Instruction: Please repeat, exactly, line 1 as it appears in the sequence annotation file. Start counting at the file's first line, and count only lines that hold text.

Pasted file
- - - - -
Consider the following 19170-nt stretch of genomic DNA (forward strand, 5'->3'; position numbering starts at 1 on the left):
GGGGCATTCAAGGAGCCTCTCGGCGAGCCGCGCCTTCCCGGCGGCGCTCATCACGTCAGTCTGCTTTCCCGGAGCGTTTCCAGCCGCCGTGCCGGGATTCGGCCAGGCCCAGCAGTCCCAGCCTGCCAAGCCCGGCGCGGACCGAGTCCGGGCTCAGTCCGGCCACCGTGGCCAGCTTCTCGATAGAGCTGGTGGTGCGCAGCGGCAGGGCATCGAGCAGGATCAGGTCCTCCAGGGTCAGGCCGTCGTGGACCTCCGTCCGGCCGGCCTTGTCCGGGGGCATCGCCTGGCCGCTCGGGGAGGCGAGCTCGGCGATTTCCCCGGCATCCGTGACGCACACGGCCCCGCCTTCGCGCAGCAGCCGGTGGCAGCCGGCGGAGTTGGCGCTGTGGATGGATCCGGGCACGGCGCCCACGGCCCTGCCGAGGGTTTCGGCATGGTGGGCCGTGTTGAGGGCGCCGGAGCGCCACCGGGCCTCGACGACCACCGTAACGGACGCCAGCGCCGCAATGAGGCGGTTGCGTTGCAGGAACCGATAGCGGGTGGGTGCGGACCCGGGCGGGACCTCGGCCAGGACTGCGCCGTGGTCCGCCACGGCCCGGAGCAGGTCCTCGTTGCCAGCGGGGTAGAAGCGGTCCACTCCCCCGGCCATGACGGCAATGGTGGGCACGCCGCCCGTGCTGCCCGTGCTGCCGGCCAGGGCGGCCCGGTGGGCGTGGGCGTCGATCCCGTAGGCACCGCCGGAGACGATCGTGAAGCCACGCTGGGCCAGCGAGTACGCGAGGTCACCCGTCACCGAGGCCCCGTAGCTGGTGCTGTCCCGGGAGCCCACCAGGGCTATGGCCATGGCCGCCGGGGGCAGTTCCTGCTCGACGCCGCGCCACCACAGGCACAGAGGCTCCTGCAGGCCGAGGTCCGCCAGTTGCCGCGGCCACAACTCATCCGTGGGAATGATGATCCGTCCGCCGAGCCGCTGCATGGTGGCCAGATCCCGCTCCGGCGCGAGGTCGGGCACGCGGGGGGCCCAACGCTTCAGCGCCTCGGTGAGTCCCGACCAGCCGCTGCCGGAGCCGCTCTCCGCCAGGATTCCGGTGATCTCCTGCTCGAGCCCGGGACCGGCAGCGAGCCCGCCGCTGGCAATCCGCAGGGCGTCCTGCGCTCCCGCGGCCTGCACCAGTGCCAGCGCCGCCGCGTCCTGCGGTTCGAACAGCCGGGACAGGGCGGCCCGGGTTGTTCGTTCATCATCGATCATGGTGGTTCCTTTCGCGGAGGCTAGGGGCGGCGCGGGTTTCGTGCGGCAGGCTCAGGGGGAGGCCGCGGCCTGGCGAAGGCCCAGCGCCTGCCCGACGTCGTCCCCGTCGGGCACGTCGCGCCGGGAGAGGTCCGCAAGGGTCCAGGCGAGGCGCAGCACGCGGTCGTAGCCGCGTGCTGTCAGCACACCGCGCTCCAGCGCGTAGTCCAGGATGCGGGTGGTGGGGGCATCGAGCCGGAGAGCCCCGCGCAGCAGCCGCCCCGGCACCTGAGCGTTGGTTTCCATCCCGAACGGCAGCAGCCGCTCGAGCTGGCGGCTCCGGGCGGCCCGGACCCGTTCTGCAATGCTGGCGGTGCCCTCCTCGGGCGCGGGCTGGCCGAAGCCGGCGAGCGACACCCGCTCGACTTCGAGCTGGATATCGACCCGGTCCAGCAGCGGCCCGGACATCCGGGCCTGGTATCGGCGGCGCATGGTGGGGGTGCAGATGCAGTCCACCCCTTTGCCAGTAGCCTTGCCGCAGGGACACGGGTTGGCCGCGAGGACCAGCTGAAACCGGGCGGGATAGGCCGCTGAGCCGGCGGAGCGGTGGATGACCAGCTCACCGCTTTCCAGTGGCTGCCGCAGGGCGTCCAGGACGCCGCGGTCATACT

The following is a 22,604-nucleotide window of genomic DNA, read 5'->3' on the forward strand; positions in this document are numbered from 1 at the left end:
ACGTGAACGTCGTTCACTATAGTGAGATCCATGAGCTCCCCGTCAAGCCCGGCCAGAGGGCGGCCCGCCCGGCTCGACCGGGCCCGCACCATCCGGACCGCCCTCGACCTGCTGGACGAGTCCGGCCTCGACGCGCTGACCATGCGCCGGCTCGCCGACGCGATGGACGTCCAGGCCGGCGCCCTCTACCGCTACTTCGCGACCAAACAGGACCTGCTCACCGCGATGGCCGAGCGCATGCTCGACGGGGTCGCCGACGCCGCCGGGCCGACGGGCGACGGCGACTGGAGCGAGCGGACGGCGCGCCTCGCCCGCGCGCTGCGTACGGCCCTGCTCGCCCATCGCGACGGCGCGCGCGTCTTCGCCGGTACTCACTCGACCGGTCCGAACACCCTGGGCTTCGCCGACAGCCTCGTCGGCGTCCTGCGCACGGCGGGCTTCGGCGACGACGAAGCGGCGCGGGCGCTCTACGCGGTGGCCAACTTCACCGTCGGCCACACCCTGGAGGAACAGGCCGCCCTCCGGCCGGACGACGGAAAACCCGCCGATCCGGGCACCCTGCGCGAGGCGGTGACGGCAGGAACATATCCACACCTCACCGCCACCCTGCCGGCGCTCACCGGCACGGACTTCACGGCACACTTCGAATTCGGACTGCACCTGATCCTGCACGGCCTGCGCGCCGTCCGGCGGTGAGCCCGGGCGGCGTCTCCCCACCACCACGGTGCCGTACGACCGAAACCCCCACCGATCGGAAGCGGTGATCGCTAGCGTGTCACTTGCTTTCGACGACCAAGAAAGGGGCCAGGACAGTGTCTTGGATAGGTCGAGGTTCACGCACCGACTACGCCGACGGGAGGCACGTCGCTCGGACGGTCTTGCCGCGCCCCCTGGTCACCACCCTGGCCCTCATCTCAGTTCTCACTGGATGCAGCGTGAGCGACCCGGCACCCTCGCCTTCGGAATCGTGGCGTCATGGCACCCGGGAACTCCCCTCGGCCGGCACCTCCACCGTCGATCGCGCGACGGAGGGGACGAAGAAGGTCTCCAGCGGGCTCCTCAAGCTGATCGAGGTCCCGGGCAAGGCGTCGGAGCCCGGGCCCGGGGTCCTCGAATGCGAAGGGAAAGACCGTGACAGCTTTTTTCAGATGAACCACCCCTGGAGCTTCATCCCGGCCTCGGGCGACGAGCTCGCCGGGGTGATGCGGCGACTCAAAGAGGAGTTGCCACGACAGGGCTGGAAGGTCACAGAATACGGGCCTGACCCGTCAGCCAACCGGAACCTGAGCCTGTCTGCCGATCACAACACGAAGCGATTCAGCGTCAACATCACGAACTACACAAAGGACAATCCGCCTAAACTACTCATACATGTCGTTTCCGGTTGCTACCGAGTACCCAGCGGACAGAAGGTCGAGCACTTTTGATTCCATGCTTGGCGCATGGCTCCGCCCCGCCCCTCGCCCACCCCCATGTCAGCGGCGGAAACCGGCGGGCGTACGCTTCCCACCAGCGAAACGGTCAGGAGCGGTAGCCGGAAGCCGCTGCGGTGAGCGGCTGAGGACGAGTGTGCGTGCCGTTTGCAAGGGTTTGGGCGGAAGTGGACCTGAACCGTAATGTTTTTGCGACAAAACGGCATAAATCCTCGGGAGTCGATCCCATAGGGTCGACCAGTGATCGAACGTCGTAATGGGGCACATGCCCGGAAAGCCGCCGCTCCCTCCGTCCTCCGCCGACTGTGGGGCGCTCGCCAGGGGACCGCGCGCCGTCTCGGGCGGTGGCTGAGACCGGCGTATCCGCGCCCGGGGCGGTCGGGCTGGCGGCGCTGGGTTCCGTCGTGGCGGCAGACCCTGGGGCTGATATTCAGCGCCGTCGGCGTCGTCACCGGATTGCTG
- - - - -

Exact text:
Consider the following 19170-nt stretch of genomic DNA (forward strand, 5'->3'; position numbering starts at 1 on the left):